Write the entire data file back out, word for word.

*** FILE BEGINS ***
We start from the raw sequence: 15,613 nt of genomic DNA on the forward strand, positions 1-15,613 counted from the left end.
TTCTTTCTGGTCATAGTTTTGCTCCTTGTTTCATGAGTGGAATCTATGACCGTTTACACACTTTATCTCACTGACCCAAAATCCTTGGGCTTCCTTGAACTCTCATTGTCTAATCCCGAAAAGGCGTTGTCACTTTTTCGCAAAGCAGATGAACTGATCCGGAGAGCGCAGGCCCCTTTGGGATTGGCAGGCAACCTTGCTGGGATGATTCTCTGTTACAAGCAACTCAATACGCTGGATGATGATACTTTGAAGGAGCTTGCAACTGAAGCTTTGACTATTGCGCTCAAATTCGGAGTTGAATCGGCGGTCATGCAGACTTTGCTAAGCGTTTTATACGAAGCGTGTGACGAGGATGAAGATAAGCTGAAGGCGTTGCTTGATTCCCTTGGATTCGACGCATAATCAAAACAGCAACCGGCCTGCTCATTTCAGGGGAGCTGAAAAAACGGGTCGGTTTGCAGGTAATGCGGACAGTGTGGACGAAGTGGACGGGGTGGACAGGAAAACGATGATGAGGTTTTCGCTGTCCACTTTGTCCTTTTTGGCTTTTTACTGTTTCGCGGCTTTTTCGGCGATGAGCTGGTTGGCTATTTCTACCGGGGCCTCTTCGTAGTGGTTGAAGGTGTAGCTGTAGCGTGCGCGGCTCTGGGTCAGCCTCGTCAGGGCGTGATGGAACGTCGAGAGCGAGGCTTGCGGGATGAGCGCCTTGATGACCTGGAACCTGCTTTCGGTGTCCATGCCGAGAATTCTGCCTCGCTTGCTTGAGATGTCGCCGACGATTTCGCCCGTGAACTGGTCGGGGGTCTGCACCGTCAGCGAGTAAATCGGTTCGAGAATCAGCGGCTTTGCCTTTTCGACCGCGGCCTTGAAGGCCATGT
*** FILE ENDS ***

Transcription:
We start from the raw sequence: 15,613 nt of genomic DNA on the forward strand, positions 1-15,613 counted from the left end.
TTCTTTCTGGTCATAGTTTTGCTCCTTGTTTCATGAGTGGAATCTATGACCGTTTACACACTTTATCTCACTGACCCAAAATCCTTGGGCTTCCTTGAACTCTCATTGTCTAATCCCGAAAAGGCGTTGTCACTTTTTCGCAAAGCAGATGAACTGATCCGGAGAGCGCAGGCCCCTTTGGGATTGGCAGGCAACCTTGCTGGGATGATTCTCTGTTACAAGCAACTCAATACGCTGGATGATGATACTTTGAAGGAGCTTGCAACTGAAGCTTTGACTATTGCGCTCAAATTCGGAGTTGAATCGGCGGTCATGCAGACTTTGCTAAGCGTTTTATACGAAGCGTGTGACGAGGATGAAGATAAGCTGAAGGCGTTGCTTGATTCCCTTGGATTCGACGCATAATCAAAACAGCAACCGGCCTGCTCATTTCAGGGGAGCTGAAAAAACGGGTCGGTTTGCAGGTAATGCGGACAGTGTGGACGAAGTGGACGGGGTGGACAGGAAAACGATGATGAGGTTTTCGCTGTCCACTTTGTCCTTTTTGGCTTTTTACTGTTTCGCGGCTTTTTCGGCGATGAGCTGGTTGGCTATTTCTACCGGGGCCTCTTCGTAGTGGTTGAAGGTGTAGCTGTAGCGTGCGCGGCTCTGGGTCAGCCTCGTCAGGGCGTGATGGAACGTCGAGAGCGAGGCTTGCGGGATGAGCGCCTTGATGACCTGGAACCTGCTTTCGGTGTCCATGCCGAGAATTCTGCCTCGCTTGCTTGAGATGTCGCCGACGATTTCGCCCGTGAACTGGTCGGGGGTCTGCACCGTCAGCGAGTAAATCGGTTCGAGAATCAGCGGCTTTGCCTTTTCGACCGCGGCCTTGAAGGCCATGT